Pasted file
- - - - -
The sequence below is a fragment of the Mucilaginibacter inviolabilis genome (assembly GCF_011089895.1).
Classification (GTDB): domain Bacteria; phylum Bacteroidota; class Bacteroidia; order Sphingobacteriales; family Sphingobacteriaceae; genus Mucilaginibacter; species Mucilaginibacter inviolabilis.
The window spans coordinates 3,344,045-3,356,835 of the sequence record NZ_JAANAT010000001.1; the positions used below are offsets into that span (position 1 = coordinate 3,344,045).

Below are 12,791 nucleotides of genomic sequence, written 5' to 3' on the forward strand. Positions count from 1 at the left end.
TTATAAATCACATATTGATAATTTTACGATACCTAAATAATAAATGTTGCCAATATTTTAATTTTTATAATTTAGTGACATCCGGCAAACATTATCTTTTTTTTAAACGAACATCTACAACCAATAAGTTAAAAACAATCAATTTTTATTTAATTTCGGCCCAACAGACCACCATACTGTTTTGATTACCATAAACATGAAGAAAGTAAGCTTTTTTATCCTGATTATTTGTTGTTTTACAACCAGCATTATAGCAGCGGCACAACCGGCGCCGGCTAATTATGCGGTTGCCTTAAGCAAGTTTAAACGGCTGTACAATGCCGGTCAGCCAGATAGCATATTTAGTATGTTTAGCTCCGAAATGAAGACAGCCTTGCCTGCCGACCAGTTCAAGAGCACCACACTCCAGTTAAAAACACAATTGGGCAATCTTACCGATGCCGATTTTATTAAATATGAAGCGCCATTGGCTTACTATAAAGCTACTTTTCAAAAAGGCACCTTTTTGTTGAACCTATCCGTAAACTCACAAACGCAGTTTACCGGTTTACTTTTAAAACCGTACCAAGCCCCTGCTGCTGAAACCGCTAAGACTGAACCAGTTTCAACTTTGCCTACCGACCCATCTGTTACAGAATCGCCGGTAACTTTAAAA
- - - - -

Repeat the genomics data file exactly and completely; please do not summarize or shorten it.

The sequence below is a fragment of the Mucilaginibacter inviolabilis genome (assembly GCF_011089895.1).
Classification (GTDB): domain Bacteria; phylum Bacteroidota; class Bacteroidia; order Sphingobacteriales; family Sphingobacteriaceae; genus Mucilaginibacter; species Mucilaginibacter inviolabilis.
The window spans coordinates 3,344,045-3,356,835 of the sequence record NZ_JAANAT010000001.1; the positions used below are offsets into that span (position 1 = coordinate 3,344,045).

Below are 12,791 nucleotides of genomic sequence, written 5' to 3' on the forward strand. Positions count from 1 at the left end.
TTATAAATCACATATTGATAATTTTACGATACCTAAATAATAAATGTTGCCAATATTTTAATTTTTATAATTTAGTGACATCCGGCAAACATTATCTTTTTTTTAAACGAACATCTACAACCAATAAGTTAAAAACAATCAATTTTTATTTAATTTCGGCCCAACAGACCACCATACTGTTTTGATTACCATAAACATGAAGAAAGTAAGCTTTTTTATCCTGATTATTTGTTGTTTTACAACCAGCATTATAGCAGCGGCACAACCGGCGCCGGCTAATTATGCGGTTGCCTTAAGCAAGTTTAAACGGCTGTACAATGCCGGTCAGCCAGATAGCATATTTAGTATGTTTAGCTCCGAAATGAAGACAGCCTTGCCTGCCGACCAGTTCAAGAGCACCACACTCCAGTTAAAAACACAATTGGGCAATCTTACCGATGCCGATTTTATTAAATATGAAGCGCCATTGGCTTACTATAAAGCTACTTTTCAAAAAGGCACCTTTTTGTTGAACCTATCCGTAAACTCACAAACGCAGTTTACCGGTTTACTTTTAAAACCGTACCAAGCCCCTGCTGCTGAAACCGCTAAGACTGAACCAGTTTCAACTTTGCCTACCGACCCATCTGTTACAGAATCGCCGGTAACTTTAAAA